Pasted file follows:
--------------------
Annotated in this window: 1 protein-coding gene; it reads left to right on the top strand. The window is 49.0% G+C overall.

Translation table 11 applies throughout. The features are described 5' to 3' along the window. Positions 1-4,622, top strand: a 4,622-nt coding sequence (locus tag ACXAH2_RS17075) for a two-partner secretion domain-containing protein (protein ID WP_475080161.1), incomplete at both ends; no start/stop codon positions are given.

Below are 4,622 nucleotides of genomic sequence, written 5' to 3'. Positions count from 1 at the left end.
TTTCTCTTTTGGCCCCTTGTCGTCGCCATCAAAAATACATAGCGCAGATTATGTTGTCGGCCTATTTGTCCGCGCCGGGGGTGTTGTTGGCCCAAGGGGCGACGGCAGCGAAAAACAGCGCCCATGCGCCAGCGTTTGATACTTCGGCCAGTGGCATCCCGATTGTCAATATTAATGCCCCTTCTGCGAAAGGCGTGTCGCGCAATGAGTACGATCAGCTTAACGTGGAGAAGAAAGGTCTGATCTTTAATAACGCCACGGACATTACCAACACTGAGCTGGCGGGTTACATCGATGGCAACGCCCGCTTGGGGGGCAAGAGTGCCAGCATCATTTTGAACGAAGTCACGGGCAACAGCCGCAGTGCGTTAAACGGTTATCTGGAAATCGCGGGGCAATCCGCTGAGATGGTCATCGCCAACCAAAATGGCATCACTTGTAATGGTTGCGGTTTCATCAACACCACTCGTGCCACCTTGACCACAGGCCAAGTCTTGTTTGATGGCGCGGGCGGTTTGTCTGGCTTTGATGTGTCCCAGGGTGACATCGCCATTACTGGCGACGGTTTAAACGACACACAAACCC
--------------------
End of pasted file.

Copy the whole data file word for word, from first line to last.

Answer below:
Annotated in this window: 1 protein-coding gene; it reads left to right on the top strand. The window is 49.0% G+C overall.

Translation table 11 applies throughout. The features are described 5' to 3' along the window. Positions 1-4,622, top strand: a 4,622-nt coding sequence (locus tag ACXAH2_RS17075) for a two-partner secretion domain-containing protein (protein ID WP_475080161.1), incomplete at both ends; no start/stop codon positions are given.

Below are 4,622 nucleotides of genomic sequence, written 5' to 3'. Positions count from 1 at the left end.
TTTCTCTTTTGGCCCCTTGTCGTCGCCATCAAAAATACATAGCGCAGATTATGTTGTCGGCCTATTTGTCCGCGCCGGGGGTGTTGTTGGCCCAAGGGGCGACGGCAGCGAAAAACAGCGCCCATGCGCCAGCGTTTGATACTTCGGCCAGTGGCATCCCGATTGTCAATATTAATGCCCCTTCTGCGAAAGGCGTGTCGCGCAATGAGTACGATCAGCTTAACGTGGAGAAGAAAGGTCTGATCTTTAATAACGCCACGGACATTACCAACACTGAGCTGGCGGGTTACATCGATGGCAACGCCCGCTTGGGGGGCAAGAGTGCCAGCATCATTTTGAACGAAGTCACGGGCAACAGCCGCAGTGCGTTAAACGGTTATCTGGAAATCGCGGGGCAATCCGCTGAGATGGTCATCGCCAACCAAAATGGCATCACTTGTAATGGTTGCGGTTTCATCAACACCACTCGTGCCACCTTGACCACAGGCCAAGTCTTGTTTGATGGCGCGGGCGGTTTGTCTGGCTTTGATGTGTCCCAGGGTGACATCGCCATTACTGGCGACGGTTTAAACGACACACAAACCC